Michaelides also wrote the films The Devil You Know, which starred Lena Olin, Rosamund Pike, and Jennifer Lawrence, and co-wrote The Con Is On, which starred Uma Thurman, Tim Roth, Parker Posey, and Sofia Vergara. He was born in Cyprus to a Greek father and English mother. He studied English literature at Cambridge University.
CG Book Club Review:
The Silent Patient- Review
Rather than investigating a crime, this book investigates the mind of a criminal - and what an investigation it is. The book is immersive and hypnotic—the kind of confidently drawn suspense story that does not need big, flashy twists to keep you hooked… but the book also delivers a twist or two along the way.
The narrative is presented from the point of view of an emotionally fragile protagonist, psychotherapist Theo Faber. Not having a bold, tough, savvy protagonist is a fresh take. The protagonist’s fumbling choices and sometimes wretched attempts to play the part of detective is what makes this novel work best. You see, he’s mesmerized by the Silent Patient. He’s been mesmerized long before they actually meet as doctor and patient.
The Silent Patient is Alicia Berenson. Wife of famed photographer, Gabriel Berenson, she is an artist in her own right, able to fill galleries with her hyper-realistic art. She loves her husband more than anything else, but then one evening shots are heard and the police arrive and find her standing over his body with a smoking gun, his arms and legs wired to a chair. From that moment on, she refuses to speak. During the trial, she paints a fascinating work which shows her standing naked before her easel, looking back at the those who would observe the painting with haunted eyes. The work is labeled "Alcestis." At her trial, they find her guilty by reason of insanity and she in placed in The Grove, which is a secure psychiatric hospital.
Theo sees all of it and is fascinated by the case. When he gets his chance, he transfers to The Grove and soon finds himself face-to-face with Alicia, trying desperately to get her to talk.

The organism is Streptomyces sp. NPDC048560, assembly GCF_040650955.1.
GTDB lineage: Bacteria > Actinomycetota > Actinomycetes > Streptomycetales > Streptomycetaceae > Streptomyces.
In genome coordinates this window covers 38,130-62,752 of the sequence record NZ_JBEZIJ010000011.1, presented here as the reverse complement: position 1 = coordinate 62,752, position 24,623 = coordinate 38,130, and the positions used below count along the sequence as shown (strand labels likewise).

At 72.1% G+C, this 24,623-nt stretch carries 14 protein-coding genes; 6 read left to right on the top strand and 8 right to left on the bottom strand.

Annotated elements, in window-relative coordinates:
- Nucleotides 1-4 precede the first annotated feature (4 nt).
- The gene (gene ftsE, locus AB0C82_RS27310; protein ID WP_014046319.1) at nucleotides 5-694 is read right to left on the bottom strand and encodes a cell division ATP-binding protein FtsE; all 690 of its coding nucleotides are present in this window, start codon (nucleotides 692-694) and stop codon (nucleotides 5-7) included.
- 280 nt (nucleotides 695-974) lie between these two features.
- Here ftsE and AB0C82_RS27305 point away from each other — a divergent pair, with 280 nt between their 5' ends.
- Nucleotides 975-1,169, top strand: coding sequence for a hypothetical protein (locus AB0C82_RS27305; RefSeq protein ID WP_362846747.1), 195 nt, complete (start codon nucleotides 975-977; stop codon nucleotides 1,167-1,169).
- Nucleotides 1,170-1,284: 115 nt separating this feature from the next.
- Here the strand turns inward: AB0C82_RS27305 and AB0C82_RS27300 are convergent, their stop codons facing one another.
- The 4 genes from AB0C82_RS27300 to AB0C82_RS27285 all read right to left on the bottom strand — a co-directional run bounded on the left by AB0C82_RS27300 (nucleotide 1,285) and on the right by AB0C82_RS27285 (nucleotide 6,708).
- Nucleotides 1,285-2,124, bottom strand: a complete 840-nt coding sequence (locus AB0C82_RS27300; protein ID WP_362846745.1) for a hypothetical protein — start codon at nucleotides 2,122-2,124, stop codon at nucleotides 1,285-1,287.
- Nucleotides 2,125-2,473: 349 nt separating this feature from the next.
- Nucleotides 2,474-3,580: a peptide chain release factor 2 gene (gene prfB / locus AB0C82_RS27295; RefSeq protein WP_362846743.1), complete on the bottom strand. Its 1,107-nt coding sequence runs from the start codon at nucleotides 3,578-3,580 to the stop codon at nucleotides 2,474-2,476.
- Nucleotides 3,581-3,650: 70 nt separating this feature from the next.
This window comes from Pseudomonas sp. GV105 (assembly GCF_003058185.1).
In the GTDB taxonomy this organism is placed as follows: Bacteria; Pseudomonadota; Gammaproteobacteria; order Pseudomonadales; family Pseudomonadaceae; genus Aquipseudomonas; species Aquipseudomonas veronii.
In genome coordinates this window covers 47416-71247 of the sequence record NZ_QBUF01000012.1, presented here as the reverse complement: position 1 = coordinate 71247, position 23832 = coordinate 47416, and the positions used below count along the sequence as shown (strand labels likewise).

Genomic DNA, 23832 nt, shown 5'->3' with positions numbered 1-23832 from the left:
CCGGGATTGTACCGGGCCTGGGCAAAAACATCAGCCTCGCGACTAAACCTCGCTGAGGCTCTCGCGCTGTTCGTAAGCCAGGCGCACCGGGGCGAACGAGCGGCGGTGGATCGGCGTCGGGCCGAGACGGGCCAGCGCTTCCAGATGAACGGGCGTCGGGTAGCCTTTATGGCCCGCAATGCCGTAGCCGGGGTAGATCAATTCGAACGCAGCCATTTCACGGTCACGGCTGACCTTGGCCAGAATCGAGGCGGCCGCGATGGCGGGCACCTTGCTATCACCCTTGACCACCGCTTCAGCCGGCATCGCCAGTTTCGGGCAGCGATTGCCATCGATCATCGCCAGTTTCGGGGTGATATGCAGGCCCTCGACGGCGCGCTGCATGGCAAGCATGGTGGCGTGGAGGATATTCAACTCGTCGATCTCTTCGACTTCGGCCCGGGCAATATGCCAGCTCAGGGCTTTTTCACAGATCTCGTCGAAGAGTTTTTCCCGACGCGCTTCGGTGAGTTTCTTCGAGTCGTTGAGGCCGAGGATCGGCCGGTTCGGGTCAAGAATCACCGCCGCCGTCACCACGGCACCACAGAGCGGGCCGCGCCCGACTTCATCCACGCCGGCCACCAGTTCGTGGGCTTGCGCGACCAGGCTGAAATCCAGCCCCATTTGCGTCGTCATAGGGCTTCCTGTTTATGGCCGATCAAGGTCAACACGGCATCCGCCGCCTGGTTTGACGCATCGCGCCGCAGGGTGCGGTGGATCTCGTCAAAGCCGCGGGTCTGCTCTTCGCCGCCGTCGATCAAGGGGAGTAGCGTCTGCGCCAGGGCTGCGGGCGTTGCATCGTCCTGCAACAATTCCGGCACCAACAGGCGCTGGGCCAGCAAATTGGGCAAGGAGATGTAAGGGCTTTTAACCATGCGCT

Alicia is not speaking, she’s painting—so much of the plot revolves around this idea. The fun comes just when you think you have figured it out as the author’s sly plot twists come to light.
I have read a lot of psychological thrillers. The premise here is simply incredible; we have a woman who is accused of murdering her husband and proceeds to stop talking and keep quiet for the following six years, living during this time in a mental care facility called The Grove for highly dangerous folks. Enter the psychotherapist extraordinaire and flawed individual. He already has a respectable job elsewhere, but decides to transfer over to The Grove, even though it is a sinking ship, because he is obsessed with the silent killer and solving the mystery behind why she murdered her husband. Along the way, we get snippets into mind set through the woman's diary leading up to the murder, giving us an additional perspective along with the doctor's point of view.
This is a novel that depends on you being fooled by the twist. These types of books are best enjoyed before anyone else has had a chance to read them.
Unfortunately, this particular twist has been done numerous times, so I was clued in fairly early as to what the big twist might be, and without spoiling or giving anything away, the lay out of the narrative in the second half of the novel is what fully clued me in, because it was a little too neat and tidy to end any other way. I will say that I was satisfied and pleased with the way the author chose to close out the final chapter, and regardless of being surprised by the twist or not, it was a classic wrap up that will stand the test of time over the years.
Ken W. Good